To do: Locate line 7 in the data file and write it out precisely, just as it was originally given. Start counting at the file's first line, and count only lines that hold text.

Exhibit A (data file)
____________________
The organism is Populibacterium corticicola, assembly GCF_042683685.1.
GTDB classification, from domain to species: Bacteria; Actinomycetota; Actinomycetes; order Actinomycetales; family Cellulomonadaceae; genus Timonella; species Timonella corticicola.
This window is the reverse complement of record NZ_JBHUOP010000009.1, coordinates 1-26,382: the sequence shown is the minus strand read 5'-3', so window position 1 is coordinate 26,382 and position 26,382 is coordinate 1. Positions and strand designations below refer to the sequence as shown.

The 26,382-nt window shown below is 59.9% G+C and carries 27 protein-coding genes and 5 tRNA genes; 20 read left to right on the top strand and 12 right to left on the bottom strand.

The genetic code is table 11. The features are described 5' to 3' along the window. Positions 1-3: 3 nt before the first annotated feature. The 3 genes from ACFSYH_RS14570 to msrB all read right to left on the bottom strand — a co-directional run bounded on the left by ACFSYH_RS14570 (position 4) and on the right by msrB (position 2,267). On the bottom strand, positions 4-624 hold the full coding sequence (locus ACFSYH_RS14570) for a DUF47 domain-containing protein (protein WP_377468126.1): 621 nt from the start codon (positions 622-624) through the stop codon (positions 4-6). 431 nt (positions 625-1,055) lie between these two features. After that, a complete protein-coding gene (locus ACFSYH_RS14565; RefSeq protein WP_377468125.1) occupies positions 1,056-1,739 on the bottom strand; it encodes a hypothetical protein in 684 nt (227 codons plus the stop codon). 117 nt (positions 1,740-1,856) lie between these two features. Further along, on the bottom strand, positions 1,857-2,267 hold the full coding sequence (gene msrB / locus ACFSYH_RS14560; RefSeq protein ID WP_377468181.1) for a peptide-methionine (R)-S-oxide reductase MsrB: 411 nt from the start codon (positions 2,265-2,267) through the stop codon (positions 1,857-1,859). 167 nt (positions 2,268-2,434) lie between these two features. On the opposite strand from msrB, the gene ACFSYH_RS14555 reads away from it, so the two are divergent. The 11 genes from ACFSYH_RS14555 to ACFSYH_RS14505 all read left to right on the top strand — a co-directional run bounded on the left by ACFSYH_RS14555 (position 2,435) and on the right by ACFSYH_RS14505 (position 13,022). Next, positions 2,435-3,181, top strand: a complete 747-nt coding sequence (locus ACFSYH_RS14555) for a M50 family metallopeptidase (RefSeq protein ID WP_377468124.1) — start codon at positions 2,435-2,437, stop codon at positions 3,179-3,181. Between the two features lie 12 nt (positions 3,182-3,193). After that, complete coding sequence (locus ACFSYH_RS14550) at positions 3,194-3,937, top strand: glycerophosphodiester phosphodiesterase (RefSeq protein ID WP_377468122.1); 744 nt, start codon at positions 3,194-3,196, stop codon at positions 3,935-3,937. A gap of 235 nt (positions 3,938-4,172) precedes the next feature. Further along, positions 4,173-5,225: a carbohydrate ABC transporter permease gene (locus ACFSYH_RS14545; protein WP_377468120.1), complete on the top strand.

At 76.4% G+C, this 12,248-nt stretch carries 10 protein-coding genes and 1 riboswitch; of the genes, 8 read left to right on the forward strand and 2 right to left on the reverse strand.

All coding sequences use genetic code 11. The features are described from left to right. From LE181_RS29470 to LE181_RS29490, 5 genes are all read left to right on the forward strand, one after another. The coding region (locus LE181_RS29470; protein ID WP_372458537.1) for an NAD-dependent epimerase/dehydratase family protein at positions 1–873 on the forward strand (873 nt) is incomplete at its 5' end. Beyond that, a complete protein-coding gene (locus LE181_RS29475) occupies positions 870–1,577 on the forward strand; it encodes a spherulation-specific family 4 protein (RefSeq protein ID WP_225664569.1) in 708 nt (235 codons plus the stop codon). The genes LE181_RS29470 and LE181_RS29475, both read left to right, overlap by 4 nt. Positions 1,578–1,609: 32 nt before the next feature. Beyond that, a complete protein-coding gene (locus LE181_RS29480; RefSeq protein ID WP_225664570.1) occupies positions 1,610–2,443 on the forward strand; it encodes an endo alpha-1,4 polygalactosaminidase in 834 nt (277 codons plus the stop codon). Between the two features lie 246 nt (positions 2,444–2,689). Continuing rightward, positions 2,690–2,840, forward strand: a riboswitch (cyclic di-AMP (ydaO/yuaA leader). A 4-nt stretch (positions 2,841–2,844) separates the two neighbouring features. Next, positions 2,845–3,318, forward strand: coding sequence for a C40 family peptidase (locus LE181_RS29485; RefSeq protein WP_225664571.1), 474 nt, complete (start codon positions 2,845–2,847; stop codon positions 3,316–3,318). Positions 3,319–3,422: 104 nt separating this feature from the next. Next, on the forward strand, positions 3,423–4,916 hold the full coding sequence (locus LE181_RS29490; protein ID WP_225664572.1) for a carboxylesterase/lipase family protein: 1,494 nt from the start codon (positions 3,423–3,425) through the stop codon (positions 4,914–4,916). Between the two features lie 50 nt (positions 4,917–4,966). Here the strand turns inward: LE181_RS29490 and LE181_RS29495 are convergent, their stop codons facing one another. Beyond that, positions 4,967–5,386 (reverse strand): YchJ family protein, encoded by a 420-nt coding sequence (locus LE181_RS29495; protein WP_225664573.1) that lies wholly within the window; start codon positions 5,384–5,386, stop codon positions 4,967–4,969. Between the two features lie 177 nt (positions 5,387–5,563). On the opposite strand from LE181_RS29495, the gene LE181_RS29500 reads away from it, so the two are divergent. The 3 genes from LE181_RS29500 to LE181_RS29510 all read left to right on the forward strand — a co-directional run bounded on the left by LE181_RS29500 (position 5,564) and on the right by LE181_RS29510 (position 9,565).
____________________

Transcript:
All coding sequences use genetic code 11. The features are described from left to right. From LE181_RS29470 to LE181_RS29490, 5 genes are all read left to right on the forward strand, one after another. The coding region (locus LE181_RS29470; protein ID WP_372458537.1) for an NAD-dependent epimerase/dehydratase family protein at positions 1–873 on the forward strand (873 nt) is incomplete at its 5' end. Beyond that, a complete protein-coding gene (locus LE181_RS29475) occupies positions 870–1,577 on the forward strand; it encodes a spherulation-specific family 4 protein (RefSeq protein ID WP_225664569.1) in 708 nt (235 codons plus the stop codon). The genes LE181_RS29470 and LE181_RS29475, both read left to right, overlap by 4 nt. Positions 1,578–1,609: 32 nt before the next feature. Beyond that, a complete protein-coding gene (locus LE181_RS29480; RefSeq protein ID WP_225664570.1) occupies positions 1,610–2,443 on the forward strand; it encodes an endo alpha-1,4 polygalactosaminidase in 834 nt (277 codons plus the stop codon). Between the two features lie 246 nt (positions 2,444–2,689). Continuing rightward, positions 2,690–2,840, forward strand: a riboswitch (cyclic di-AMP (ydaO/yuaA leader). A 4-nt stretch (positions 2,841–2,844) separates the two neighbouring features. Next, positions 2,845–3,318, forward strand: coding sequence for a C40 family peptidase (locus LE181_RS29485; RefSeq protein WP_225664571.1), 474 nt, complete (start codon positions 2,845–2,847; stop codon positions 3,316–3,318). Positions 3,319–3,422: 104 nt separating this feature from the next. Next, on the forward strand, positions 3,423–4,916 hold the full coding sequence (locus LE181_RS29490; protein ID WP_225664572.1) for a carboxylesterase/lipase family protein: 1,494 nt from the start codon (positions 3,423–3,425) through the stop codon (positions 4,914–4,916). Between the two features lie 50 nt (positions 4,917–4,966). Here the strand turns inward: LE181_RS29490 and LE181_RS29495 are convergent, their stop codons facing one another. Beyond that, positions 4,967–5,386 (reverse strand): YchJ family protein, encoded by a 420-nt coding sequence (locus LE181_RS29495; protein WP_225664573.1) that lies wholly within the window; start codon positions 5,384–5,386, stop codon positions 4,967–4,969. Between the two features lie 177 nt (positions 5,387–5,563). On the opposite strand from LE181_RS29495, the gene LE181_RS29500 reads away from it, so the two are divergent. The 3 genes from LE181_RS29500 to LE181_RS29510 all read left to right on the forward strand — a co-directional run bounded on the left by LE181_RS29500 (position 5,564) and on the right by LE181_RS29510 (position 9,565).